Guest Post: Samantha Ross – Recap of Carol Berg’s Western Slope Workshop

Are they real?

Are your characters real people? According to Carol Berg at the RMFW writers meeting on the Western Slope the answer has to be yes. Readers know it is a story, but the characters need to be alive. The goal should be that they are not characters, but people.

How do we do that?

Through Introduction:

Sum up the person through another’s POV. Start with the general overall such as gender, race, age and so on. Now move onto appearance. Keep in mind that you show rather than tell. What is the voice like, how do they carry themselves? Then attitude. Are they gruff, shy? Don’t forget to start showing gestures, patterns, and habits.

Maybe it’s a gradual introduction from the protagonist or antagonist. Or a few paragraphs. Create layers, and interactions with the setting and also with other characters.

Our people need to be complex. That means they have strengths, weaknesses, hopes, fears, dreams, and goals. Successes and failures both during the story, and before it started. Like everyone, they are going to travel through a range of emotions, thoughts, wants, actions, and reactions.

That character needs to want something here and now. They are also going to have a plan for the future. It may be a glass of water right now, and to win the big race next month. Remember it is colored by the emotional “why” they want it. Those whys are going to include things from the past, present, and future.

As we write this story, we need to create challenges/conflicts that showcases all the above. This person needs to be able to problem solve, take action, have the ability to grow and change as the story progresses.

Through Narrative POV:

 Whoever is telling the story at the moment has the narrative POV. Usually this is the protagonist, the antagonist, sometimes a secondary character. It is limited by the character; meaning every thing is filtered through this character at this moment.

A child at a funeral has a very different POV, vocabulary, actions and reactions than an elderly man. Even between two elderly men there will be things to contrast and compare. They each had a life before walking into the funeral that shaped them.

We learn who he is layer by layer. As he interacts with the other characters and setting, we start to understand him. We see what type of background he comes from, what he thinks of this moment he is in. There is action and reaction. There are choices, and responses. And more choices. And more responses. Dialogue both internal and external all reveals who he is, and what he is going to do. We see the contrast and compare in the narrative POV as he shows, or does not show his opinions, thoughts, and prejudices. How he acts upon these, or does not act reveals much about him. All of this shows us who he is.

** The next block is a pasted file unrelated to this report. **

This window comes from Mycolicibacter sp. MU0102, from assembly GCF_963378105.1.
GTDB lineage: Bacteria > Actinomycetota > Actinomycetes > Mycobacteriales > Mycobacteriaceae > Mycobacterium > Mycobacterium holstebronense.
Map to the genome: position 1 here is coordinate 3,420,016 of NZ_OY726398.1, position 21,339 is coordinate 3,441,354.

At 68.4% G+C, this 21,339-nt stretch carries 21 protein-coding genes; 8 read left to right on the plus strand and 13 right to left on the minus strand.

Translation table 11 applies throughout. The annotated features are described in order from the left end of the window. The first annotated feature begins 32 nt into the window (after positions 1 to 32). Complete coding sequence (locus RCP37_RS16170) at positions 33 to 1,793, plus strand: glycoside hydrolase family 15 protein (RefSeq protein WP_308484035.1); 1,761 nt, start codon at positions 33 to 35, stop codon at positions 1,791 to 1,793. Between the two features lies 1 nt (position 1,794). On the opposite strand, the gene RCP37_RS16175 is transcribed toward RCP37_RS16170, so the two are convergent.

We know that we have succeeded in making our characters into people when the reader says, “I knew he would do that!” When our readers thinks about this person outside of the book eagerly awaiting the next story to come out, or to simply open the book and keep on reading. Sometimes over and over.

Samantha Ross pictureSamantha Ross is a ghostwriter, freelance writer and editor. She lives on the Western Slope in Montrose, Colorado. For years she taught adults, organized lesson plans, developed curriculum, and encouraged everyone to be a success. One day she stumbled into her high school librarian who pointed her toward the Rocky Mountain Fiction Writers. Now Samantha’s days are spent writing fiction and non fiction that covers a wide range of topics. If she’s not standing in front of her desk working, she’s spending time with her family and friends.


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7 thoughts on “Guest Post: Samantha Ross – Recap of Carol Berg’s Western Slope Workshop

  1. Thanks for this great report on Carol’s Western Slope program, Samantha. It’s great for us folks on this side of the hill to get information on those workshops we can’t attend. I’m always looking for more good information about character development because I like to write multiple POV novels.

  2. It was a great event. Carol’s presentations are always in-depth and clear. If she gets to your side of the hill, go see her.

    Carol offered some tools for making each character unique- grammar, word choice, speech patterns, gestures, and view of the world.

    Do you use these or do you use other things to separate the multiple POV’s?

    • One of the best ways for me is to immerse myself in the character when writing his or her POV scene — think, talk, and imagine I’m walking in the character’s shoes. I try to use all those tools Carol mentioned, but found that gestures are the hardest because any repetition of things like shrugging or nodding, even if perfect for the character, end up being distractions for the reader.

  3. I think it works better if they are beginning potential gestures- like a certain finger twitch that hints that he may be going for his gun. But we have to keep reading to find out if he will or not.
    There is a series that I love where the main character wraps her arms around her middle many times, and it doesn’t signal anything new. And I do find it annoying, The author already had enough other ways of showing the tension in that scene.
    I think if it is a meaningful gesture, dialogue, or some other tag that is unique to that character it makes a character more alive, more memorable.

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